# Introduction to graph theory/Proof of Theorem 1

## Statement

The sum of the degrees of the vertices of a graph ${\displaystyle G}$ is precisely twice the size of ${\displaystyle G}$.

## Proof

Let ${\displaystyle S=\{(v,e):v\in V(G),e\in E(G),v}$ incident with ${\displaystyle e\}\!\,}$. We will count the number of elements of ${\displaystyle S}$ in two different ways, using the method of double counting.

The degree of a vertex is defined to be the number of edges incident with that vertex. Therefore vertex ${\displaystyle v}$ is the vertex-part of precisely ${\displaystyle d(v)}$ elements of ${\displaystyle S}$. Thus the number of elements of ${\displaystyle S}$ is the sum of the degrees of the vertices.

The other obvious way to count the number of elements of ${\displaystyle S}$ is in terms of the edges. Clearly each edge is incident with precisely two vertices. Therefore edge ${\displaystyle e}$ is the edge-part of precisely 2 elements of ${\displaystyle S}$. Thus the number of elements of ${\displaystyle S}$ is twice the number of edges.

Since a set has the same number of elements, regardless of how you count them (unless, of course, you miscount them), it follows that the sum of the degrees of the vertices is twice the number of edges.

## Alternate Proof

In combinatorics, you can prove most results a number of different ways. Here is an alternate proof by induction on the number of edges ${\displaystyle m}$. If ${\displaystyle m=0}$, there are no edges and hence each degree is 0, so the total of the degrees is indeed twice the number of edges.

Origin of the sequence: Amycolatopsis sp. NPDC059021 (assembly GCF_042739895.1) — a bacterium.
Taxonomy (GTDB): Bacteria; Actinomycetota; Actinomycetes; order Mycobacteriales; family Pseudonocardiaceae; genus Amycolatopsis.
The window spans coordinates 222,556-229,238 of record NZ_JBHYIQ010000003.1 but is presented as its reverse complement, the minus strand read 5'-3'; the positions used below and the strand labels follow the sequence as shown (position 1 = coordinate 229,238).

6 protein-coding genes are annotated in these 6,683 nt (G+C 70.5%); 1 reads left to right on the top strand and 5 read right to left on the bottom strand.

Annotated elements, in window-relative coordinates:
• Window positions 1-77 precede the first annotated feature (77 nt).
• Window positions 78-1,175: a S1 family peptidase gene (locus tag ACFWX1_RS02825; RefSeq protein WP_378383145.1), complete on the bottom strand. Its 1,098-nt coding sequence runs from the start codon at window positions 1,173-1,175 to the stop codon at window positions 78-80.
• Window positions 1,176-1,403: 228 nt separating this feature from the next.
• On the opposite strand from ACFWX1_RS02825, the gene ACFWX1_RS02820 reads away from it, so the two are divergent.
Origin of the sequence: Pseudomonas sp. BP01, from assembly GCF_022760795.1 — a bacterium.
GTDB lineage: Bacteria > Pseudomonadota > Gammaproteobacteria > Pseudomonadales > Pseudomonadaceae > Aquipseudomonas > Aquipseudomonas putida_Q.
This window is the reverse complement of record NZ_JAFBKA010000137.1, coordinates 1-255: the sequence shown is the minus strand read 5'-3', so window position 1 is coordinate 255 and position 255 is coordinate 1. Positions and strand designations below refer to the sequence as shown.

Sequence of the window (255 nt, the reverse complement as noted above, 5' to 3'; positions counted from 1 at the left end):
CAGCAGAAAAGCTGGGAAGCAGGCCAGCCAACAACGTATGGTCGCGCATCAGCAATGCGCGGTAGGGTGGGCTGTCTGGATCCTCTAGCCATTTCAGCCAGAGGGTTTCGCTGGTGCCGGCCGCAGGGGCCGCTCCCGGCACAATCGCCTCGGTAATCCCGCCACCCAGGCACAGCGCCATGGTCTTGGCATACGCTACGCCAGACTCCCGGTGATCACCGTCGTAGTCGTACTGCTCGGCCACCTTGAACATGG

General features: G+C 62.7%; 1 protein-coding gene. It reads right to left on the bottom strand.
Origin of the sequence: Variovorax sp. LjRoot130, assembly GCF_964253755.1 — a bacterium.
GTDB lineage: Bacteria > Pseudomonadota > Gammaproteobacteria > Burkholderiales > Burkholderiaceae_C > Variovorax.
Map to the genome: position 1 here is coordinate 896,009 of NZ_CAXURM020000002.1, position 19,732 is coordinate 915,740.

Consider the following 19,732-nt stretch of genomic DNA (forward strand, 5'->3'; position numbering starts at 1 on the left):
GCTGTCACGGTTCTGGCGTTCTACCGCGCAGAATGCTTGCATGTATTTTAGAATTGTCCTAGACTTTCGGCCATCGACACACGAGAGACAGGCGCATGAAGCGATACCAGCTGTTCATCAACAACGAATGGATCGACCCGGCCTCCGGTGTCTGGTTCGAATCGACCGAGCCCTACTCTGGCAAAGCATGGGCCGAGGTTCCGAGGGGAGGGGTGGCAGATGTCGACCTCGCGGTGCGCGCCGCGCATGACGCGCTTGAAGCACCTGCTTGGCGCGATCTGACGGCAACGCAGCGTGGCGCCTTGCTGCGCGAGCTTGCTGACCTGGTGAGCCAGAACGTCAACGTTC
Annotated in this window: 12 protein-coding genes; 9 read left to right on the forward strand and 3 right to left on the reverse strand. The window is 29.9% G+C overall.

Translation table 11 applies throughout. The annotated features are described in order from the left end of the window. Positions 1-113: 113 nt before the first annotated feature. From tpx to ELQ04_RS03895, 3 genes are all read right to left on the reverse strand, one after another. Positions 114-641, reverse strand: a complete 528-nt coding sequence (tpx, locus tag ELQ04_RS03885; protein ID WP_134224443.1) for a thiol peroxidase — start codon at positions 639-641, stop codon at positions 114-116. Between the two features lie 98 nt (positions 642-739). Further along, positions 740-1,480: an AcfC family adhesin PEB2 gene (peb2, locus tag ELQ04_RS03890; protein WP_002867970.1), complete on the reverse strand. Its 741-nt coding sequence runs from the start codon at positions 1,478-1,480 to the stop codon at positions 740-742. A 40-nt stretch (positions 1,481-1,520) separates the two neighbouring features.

Now suppose that we have proved the theorem for all graphs with ${\displaystyle m-1}$ edges, and that graph ${\displaystyle G}$ has ${\displaystyle m}$ edges. Let ${\displaystyle uv}$ be an edge of ${\displaystyle G}$. Denote by ${\displaystyle G-uv}$ the graph identical to ${\displaystyle G}$ in all respects, save the omission of the edge ${\displaystyle uv}$. Then clearly ${\displaystyle G-uv}$ has ${\displaystyle m-1}$ edges, and so its degrees sum to ${\displaystyle 2m-2}$. ${\displaystyle G}$ has identical degrees to ${\displaystyle G-uv}$, except for an increase by one at the vertices ${\displaystyle u}$ and ${\displaystyle v}$. Thus the sum of the degrees of ${\displaystyle G}$ is ${\displaystyle (2m-2)+2=2m}$, proving the theorem by induction.